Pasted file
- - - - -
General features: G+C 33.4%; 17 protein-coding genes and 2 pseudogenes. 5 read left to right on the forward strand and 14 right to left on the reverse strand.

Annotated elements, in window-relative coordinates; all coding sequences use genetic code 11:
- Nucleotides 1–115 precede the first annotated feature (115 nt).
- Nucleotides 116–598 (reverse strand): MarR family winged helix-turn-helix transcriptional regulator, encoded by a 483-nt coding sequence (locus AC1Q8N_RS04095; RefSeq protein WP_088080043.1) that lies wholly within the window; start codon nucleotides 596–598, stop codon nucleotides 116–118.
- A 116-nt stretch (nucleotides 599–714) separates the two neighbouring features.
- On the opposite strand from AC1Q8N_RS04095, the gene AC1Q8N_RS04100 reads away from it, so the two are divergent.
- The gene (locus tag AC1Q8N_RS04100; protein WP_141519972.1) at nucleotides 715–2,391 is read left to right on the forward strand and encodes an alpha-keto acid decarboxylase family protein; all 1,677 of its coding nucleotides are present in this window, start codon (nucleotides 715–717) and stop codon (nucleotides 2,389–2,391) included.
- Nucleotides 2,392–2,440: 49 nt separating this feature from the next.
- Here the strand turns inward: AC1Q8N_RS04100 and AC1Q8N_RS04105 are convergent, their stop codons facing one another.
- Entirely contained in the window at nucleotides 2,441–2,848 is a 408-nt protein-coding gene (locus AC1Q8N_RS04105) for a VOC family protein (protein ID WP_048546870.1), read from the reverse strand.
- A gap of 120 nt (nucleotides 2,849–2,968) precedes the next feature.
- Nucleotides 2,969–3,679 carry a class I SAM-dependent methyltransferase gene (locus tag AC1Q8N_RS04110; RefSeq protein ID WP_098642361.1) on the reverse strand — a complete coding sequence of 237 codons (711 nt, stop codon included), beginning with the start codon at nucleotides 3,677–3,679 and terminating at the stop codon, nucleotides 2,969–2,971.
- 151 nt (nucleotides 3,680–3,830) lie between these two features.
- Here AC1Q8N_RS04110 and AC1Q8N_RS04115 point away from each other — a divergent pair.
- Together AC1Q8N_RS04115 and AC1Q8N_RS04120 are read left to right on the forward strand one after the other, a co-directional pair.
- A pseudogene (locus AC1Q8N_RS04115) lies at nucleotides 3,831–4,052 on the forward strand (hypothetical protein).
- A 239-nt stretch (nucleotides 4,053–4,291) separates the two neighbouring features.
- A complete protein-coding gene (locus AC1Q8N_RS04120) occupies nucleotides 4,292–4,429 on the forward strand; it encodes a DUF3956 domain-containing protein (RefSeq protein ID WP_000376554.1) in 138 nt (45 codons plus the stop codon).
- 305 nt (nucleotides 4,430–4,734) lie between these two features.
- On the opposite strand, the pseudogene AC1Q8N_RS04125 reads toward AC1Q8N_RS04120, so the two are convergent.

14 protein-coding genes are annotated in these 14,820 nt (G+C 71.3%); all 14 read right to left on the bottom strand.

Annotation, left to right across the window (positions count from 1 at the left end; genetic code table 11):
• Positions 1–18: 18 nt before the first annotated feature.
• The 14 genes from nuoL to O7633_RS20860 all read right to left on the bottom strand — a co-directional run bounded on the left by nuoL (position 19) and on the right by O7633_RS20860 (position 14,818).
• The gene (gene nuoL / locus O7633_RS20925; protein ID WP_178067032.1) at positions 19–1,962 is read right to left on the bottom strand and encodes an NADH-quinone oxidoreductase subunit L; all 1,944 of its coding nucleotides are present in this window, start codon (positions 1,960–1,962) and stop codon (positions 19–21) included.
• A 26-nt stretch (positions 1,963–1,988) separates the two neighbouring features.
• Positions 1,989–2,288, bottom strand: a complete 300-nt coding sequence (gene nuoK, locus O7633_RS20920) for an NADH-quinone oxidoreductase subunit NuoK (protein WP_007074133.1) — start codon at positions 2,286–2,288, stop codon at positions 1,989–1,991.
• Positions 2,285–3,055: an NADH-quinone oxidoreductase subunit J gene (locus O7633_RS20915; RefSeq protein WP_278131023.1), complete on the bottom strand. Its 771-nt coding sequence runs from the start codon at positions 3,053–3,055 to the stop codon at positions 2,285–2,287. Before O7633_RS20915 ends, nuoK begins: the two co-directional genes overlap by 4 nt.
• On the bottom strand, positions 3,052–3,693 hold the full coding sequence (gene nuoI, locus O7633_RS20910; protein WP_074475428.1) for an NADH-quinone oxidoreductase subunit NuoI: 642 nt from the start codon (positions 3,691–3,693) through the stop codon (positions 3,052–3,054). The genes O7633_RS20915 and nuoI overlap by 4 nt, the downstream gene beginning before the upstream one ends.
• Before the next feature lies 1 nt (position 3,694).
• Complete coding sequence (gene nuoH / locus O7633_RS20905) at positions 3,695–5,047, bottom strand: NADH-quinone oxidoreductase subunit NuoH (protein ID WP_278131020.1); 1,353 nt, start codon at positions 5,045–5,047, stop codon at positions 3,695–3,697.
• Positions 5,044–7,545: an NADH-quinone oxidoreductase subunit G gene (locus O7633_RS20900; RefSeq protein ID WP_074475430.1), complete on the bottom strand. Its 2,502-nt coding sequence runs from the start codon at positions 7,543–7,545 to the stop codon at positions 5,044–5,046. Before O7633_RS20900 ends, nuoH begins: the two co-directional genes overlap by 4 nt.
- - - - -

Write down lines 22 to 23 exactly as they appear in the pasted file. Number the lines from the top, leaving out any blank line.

Annotation, left to right across the window (positions count from 1 at the left end; genetic code table 11):
• Positions 1–18: 18 nt before the first annotated feature.